Jakarta is filled with sightseeing and tourist attractions, shopping malls for days and hidden back streets for nightlife, food and fun. First up, get a 360-degree view of the city from 115 metres up at the National Monument. Built in 1975, a visit to the monument will also help you to understand Indonesia’s fight for nationhood as you walk through the Hall of Independence and discover Jakarta’s history and journey to independence. For more need-to-know info before you holiday in Jakarta, read on.

Visa Requirements

Australian passport holders may be granted a 30-day visa on arrival in Indonesia for a fee (this is not available to foreigners entering Indonesia through the land border between East Timor and Indonesian West Timor or to foreigners entering Indonesian West Papua). Some airlines flying from Australia to Jakarta may offer a visa processing service onboard the flight. Make sure your passport has at least 6 months’ validity from your planned date of return to Australia. Please be aware this information is only a guideline. For up-to-the-minute visa information, contact your local Embassy or Consulate of Indonesia.


The Indonesian Rupiah is the currency of Indonesia. The exchange rate between the Australian Dollar and the Indonesian Rupiah changes constantly, so keep an eye on the exchange rate and purchase your cash when the rate is at its best. For safe spending while overseas, consider using a credit or debit card.


Jakarta is celebrated for its street food and unique regional offerings. If you’re after seafood, head to Kelapa Gading or Muara Karang/Pluit. For meatballs as large as tennis balls – those game enough can get a feed at Blok S in South Jakarta. A concentration of dining centres can be found in Glodok (Chinatown), Monas Square and Kota Tua (old town). If want to mix things up from the typical Indo fare, you’ll also find excellent Chinese and Japanese foods as well as plenty of Western fare to accommodate the international community. If you want to try strictly Jakartan versions of many dishes, look out for items labelled ‘betawi’ (Indonesian for ‘Batavian’). Don’t miss stopping in at Café Batavia - located in the historic old Dutch quarter of Kota, this famous restaurant overlooks Taman Fatahillah square. Teak floors and Art Deco furnishings make a handsome setting to sit back and soak up the colonial ambience over a cup of java. Distinctly Indonesian, Javanese coffee beans make a characteristically strong, black, and very sweet brew. Note: The tap water is not drinkable in Jakarta - always buy bottled water and make sure it is sealed.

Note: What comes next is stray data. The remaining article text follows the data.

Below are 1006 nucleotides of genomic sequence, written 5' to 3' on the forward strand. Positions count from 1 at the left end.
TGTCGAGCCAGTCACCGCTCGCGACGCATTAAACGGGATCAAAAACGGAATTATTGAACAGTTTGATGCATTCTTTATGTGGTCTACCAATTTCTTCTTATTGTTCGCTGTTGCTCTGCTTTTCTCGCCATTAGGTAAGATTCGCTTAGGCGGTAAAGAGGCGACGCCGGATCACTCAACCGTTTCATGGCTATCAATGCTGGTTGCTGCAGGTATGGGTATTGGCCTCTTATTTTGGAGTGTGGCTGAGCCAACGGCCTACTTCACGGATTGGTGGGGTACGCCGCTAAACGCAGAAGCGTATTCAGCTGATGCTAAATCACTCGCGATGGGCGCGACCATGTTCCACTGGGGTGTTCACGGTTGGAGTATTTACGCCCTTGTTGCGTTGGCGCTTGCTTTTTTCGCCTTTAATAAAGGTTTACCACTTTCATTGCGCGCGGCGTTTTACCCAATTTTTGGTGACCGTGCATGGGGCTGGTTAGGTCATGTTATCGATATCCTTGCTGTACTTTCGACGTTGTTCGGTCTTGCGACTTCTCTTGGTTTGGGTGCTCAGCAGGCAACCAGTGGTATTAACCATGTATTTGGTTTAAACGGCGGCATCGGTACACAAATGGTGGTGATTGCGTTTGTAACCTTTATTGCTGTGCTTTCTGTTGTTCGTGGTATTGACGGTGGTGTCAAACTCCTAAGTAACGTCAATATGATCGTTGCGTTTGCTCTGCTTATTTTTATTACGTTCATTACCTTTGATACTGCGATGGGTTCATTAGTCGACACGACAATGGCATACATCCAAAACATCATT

While Jakarta has a mostly Islamic population, it still knows how to party! Nightlife here is regarded as the some of the best in Asia and drinking alcohol is kosher for those who wish to.  Clubbing is the name of the game here and you’ll find many a dancefloor from the upscale X-Lounge to the dingiest discos. Stadium club is a Jakartan institution drawing the world's leading DJs. If live music is more your jam, unfortunately there’s slim pickings unless you’re up for some Indonesian pop. A popular expat nightlife district is Blok M in South Jakarta, but for a more off-the-beaten track experience, head a few blocks south to Jl. Melawai 6 where you’ll find Jakarta's Little Japan lined with Japanese restaurants, bars and karaoke joints. Jalan Jaksa is also popular among expats and backpackers. Here, you’ll find laidback watering holes with the cheapest beers in town - Papa's Cafe is a popular spot. 

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